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dc.contributor.authorOTAVA, Martin-
dc.contributor.authorSHKEDY, Ziv-
dc.contributor.authorTALLOEN, Willem-
dc.contributor.authorVerheyen, Geert R.-
dc.contributor.authorKASIM, Adetayo-
dc.identifier.citationBMC GENOMICS, 16-
dc.description.abstractBackground: Integrating transcriptomic experiments within drug development is increasingly advocated for the early detection of toxicity. This is partly to reduce costs related to drug failures in the late, and expensive phases of clinical trials. Such an approach has proven useful both in the study of toxicology and carcinogenicity. However, general lack of translation of in vitro findings to in vivo systems remains one of the bottle necks in drug development. This paper proposes a method for identifying disconnected genes between in vitro and in vivo toxicogenomic rat experiments. The analytical framework is based on the joint modeling of dose-dependent in vitro and in vivo data using a fractional polynomial framework and biclustering algorithm. Results: Most disconnected genes identified belonged to known pathways, such as drug metabolism and oxidative stress due to reactive metabolites, bilirubin increase, glutathion depletion and phospholipidosis. We also identified compounds that were likely to induce disconnect in gene expression between in vitro and in vivo toxicogenomic rat experiments. These compounds include: sulindac and diclofenac (both linked to liver damage), naphtyl isothiocyanate (linked to hepatoxocity), indomethacin and naproxen (linked to gastrointestinal problem and damage of intestines). Conclusion: The results confirmed that there are important discrepancies between in vitro and in vivo toxicogenomic experiments. However, the contribution of this paper is to provide a tool to identify genes that are disconnected between the two systems. Pathway analysis of disconnected genes may improve our understanding of uncertainties in the mechanism of actions of drug candidates in humans, especially concerning the early detection of toxicity.-
dc.description.sponsorshipMartin Otava and Ziv Shkedy gratefully acknowledge the support from the IAP Research Network P7/06 of the Belgian State (Belgian Science Policy). Martin Otava gratefully acknowledge the financial support of the Research Project BOF11DOC09 of Hasselt University. Authors are grateful to Vladimir Nerandzic for helpful advice about biological background and to Suzanne Boyd (WRIHW, Durham University, UK) and Prof James Mason (DCTU, Durham University, UK) for helpful language corrections and editing. The computational resources and services used for the simulation studies were provided by the VSC (Flemish Supercomputer Center), funded by the Hercules Foundation and the Flemish Government - department EWI.-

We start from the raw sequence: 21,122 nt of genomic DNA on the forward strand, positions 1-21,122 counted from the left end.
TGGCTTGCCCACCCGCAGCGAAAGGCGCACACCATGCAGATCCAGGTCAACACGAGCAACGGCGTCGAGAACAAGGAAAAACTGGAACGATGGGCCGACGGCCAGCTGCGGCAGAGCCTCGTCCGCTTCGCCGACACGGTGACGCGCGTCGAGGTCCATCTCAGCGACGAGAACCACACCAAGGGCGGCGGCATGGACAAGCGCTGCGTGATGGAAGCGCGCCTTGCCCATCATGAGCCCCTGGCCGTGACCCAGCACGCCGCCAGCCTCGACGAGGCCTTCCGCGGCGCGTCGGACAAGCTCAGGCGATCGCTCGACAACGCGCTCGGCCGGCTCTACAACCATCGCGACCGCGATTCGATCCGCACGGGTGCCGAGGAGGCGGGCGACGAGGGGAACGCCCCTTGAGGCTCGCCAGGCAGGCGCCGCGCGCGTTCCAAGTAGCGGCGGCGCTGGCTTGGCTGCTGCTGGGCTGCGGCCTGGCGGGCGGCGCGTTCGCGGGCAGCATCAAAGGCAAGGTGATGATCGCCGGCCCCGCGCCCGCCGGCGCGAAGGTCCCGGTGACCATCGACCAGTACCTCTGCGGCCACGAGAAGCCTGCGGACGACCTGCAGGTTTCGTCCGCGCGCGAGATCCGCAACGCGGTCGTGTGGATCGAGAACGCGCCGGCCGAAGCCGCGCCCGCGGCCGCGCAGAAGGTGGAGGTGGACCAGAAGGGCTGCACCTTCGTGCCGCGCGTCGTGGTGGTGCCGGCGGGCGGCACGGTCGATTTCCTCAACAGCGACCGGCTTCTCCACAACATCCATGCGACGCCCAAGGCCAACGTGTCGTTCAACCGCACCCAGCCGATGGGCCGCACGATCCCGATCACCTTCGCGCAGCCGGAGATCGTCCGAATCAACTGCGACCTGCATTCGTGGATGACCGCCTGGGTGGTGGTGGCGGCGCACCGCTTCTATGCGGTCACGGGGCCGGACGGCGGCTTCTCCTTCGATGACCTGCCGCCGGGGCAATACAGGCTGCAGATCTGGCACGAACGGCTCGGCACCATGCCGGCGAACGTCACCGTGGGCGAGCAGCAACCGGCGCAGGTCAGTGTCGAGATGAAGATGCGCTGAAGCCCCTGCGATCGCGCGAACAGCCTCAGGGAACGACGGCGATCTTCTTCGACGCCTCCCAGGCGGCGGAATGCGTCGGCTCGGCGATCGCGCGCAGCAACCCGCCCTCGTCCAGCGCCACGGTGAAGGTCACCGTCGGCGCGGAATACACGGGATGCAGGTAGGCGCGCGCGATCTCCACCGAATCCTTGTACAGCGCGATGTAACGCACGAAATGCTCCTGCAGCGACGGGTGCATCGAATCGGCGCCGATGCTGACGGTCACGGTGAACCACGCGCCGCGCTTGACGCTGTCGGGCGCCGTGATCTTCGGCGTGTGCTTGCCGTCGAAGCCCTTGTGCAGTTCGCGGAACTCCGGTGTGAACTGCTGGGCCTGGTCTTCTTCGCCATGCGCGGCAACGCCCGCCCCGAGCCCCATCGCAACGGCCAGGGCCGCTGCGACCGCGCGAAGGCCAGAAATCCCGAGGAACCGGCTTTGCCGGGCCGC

dc.rights© 2015 Otava et al. Open Access This article is distributed under the terms of the Creative Commons Attribution 4.0 International License (, which permits unrestricted use, distribution, and reproduction in any medium, provided you give appropriate credit to the original author(s) and the source, provide a link to the Creative Commons license, and indicate if changes were made. The Creative Commons Public Domain Dedication waiver ( applies to the data made available in this article, unless otherwise stated-
dc.subject.otherin vitro; in vivo; toxicogenomics; gene expression; dose-response relationship; liver toxicity-
dc.titleIdentification of in vitro and in vivo disconnects using transcriptomic data-
dc.typeJournal Contribution-
item.fulltextWith Fulltext-
item.accessRightsOpen Access-
item.contributorTALLOEN, Willem-
item.contributorVerheyen, Geert R.-
item.contributorKASIM, Adetayo-
item.contributorSHKEDY, Ziv-
item.contributorOTAVA, Martin-
item.fullcitationOTAVA, Martin; SHKEDY, Ziv; TALLOEN, Willem; Verheyen, Geert R. & KASIM, Adetayo (2015) Identification of in vitro and in vivo disconnects using transcriptomic data. In: BMC GENOMICS, 16.-
item.validationecoom 2016-
Appears in Collections:Research publications
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